partus

See: embryo

PARTUS. The child just before it is born, or immediately after its birth. Before birth the partus is considered as a portion of the mother. Dig. 25, 4, 1, 1. See Birth; Foetus; Proles; Prolicide.

References in periodicals archive ?
Chapter 3, "The Hold," presents a critical development for In the Wake as Sharpe traces the ways that Black women specifically are, through their bodies and the legal obtaining of their bodies through partus sequitur ventrem, occupied by the hold of slavery while occupying the hold itself.
A detail of no small consequence is that though Julia may be the Condesa's slave--in the Spanish Antilles (as in most other modern slave societies) the child's legal status was determined by that of its mother, "following the Roman principle of partus sequitur ventrem" (see Sollors 43; see also Kinsbruner 26)--this fact, like her blackness, is not mentioned in the play, except in Emilia's somewhat veiled reference to Julia's "condicion" (89).
Esta festividad, cuya paternidad se ha atribuido a san Ildefonso, tambien es conocida como Expectatio Partus.
Partus ventrem sequitur [Elparto sigue al vientre] y por tanto los hijos se alzan con sus privilegios.
Certain debates intensified divisions: over slavery, which exploited the legal maxim, partus sequitur ventrem (the offspring follows the condition of the mother), and over sexism, which relegated women generally, and married women particularly, to second-class status.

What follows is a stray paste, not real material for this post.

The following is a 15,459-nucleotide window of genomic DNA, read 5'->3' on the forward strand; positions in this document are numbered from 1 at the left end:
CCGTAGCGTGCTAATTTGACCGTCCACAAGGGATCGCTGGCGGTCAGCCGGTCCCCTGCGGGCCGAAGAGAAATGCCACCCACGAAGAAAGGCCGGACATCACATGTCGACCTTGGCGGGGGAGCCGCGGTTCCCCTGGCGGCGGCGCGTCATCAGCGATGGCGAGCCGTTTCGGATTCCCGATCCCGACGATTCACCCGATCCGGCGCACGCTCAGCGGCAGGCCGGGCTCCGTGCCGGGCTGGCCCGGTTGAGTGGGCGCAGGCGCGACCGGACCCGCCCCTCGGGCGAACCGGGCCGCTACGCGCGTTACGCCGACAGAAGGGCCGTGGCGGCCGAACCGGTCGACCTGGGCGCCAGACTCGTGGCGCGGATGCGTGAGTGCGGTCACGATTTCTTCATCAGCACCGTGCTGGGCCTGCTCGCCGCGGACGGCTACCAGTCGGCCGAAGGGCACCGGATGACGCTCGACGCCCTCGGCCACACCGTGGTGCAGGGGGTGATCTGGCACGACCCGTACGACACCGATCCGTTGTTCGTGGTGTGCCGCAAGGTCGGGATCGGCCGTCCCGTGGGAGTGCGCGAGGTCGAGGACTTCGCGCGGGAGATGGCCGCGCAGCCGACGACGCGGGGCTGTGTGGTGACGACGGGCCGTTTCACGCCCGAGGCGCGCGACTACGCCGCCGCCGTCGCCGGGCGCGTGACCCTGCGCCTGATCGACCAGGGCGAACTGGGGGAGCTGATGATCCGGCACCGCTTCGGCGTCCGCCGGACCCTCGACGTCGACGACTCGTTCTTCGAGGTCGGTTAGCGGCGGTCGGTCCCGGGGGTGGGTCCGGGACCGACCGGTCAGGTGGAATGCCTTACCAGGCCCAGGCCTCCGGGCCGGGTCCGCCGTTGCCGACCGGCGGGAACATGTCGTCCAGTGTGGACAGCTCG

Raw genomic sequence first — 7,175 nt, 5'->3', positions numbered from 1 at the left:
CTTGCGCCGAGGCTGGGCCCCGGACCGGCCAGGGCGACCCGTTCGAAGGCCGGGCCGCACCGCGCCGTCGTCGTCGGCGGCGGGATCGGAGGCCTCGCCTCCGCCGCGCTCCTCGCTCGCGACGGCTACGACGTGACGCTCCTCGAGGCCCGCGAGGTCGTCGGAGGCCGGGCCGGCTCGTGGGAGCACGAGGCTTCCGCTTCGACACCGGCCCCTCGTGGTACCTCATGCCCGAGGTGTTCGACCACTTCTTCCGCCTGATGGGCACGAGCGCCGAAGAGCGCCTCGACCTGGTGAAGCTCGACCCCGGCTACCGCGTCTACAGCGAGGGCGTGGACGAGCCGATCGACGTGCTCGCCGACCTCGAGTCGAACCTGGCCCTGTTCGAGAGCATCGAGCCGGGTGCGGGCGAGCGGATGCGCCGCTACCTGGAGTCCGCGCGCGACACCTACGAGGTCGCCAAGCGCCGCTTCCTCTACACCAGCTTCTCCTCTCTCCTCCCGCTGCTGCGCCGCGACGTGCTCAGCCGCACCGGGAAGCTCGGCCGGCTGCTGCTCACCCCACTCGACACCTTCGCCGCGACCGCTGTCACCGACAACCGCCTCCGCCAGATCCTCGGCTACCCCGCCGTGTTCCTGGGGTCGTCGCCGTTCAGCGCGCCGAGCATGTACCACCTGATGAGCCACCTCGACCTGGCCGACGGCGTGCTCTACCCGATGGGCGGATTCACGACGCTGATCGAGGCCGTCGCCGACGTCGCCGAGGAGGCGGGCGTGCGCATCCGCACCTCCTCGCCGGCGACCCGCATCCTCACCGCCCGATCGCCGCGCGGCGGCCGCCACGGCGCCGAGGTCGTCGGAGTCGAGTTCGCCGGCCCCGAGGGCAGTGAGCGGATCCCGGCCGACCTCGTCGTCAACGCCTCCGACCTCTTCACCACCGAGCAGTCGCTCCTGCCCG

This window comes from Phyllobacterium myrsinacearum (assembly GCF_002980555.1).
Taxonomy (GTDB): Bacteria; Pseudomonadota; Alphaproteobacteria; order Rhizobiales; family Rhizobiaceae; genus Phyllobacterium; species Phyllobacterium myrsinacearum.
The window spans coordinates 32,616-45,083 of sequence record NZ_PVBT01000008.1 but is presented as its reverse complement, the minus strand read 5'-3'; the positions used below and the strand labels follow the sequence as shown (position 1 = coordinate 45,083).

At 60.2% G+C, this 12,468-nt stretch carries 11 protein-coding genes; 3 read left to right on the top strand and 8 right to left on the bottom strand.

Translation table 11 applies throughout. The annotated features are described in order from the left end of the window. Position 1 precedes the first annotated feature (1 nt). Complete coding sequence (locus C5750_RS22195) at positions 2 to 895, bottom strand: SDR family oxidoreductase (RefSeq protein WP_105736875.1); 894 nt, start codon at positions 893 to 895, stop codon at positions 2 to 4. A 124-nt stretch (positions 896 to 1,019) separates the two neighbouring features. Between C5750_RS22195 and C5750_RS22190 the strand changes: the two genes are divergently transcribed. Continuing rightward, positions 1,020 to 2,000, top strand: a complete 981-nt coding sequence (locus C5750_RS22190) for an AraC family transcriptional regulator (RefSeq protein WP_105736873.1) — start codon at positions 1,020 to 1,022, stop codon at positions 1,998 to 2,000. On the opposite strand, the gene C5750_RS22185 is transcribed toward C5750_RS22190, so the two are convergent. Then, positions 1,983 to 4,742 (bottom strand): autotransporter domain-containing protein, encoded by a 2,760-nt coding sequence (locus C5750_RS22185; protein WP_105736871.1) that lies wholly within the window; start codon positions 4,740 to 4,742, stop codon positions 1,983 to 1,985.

1 ~Value of fetal fibronectin test and test to Actim Partus predict preterm birth.
17) A "condemnation of blackness" (to borrow Khalil Gibran Muhammed's apt phrase) taken, now, as so much "common sense" and traceable back to slavery's law of partus sequitur ventrem that established that the children of a slavewoman inherited the mother's condition.
Anno Virginei partus MDXXX, nueva edicion con el titulo de Decadas del Nuevo Mundo, traduccion del latin de Agustin Millares Cario, introduccion de Edmundo O'Gorman, Mexico, Jose Porrua e Hijos, 1964, 742 p.
He explores the deeply gendered roots of slavery in the long history of the New World, extending, in the North American context, back to the freedom suit of Elizabeth Key, Virginia, 1665 and the institution of the legal principle of partus sequitur ventrem (the status of the child follows that of the mother), a defining element of U.
illa se tantum stupro contaminavit, et tamen taciturn diu crimen biformi partus exhibuit nota, scelusque matris arguit vultu truci ambiguus infans.
IV 647: pecus ante diem partus edebat acerbos; this image was not always applied to newborn babys: cf.
1993), Partus et fetus et fructus in Festschrift fur W.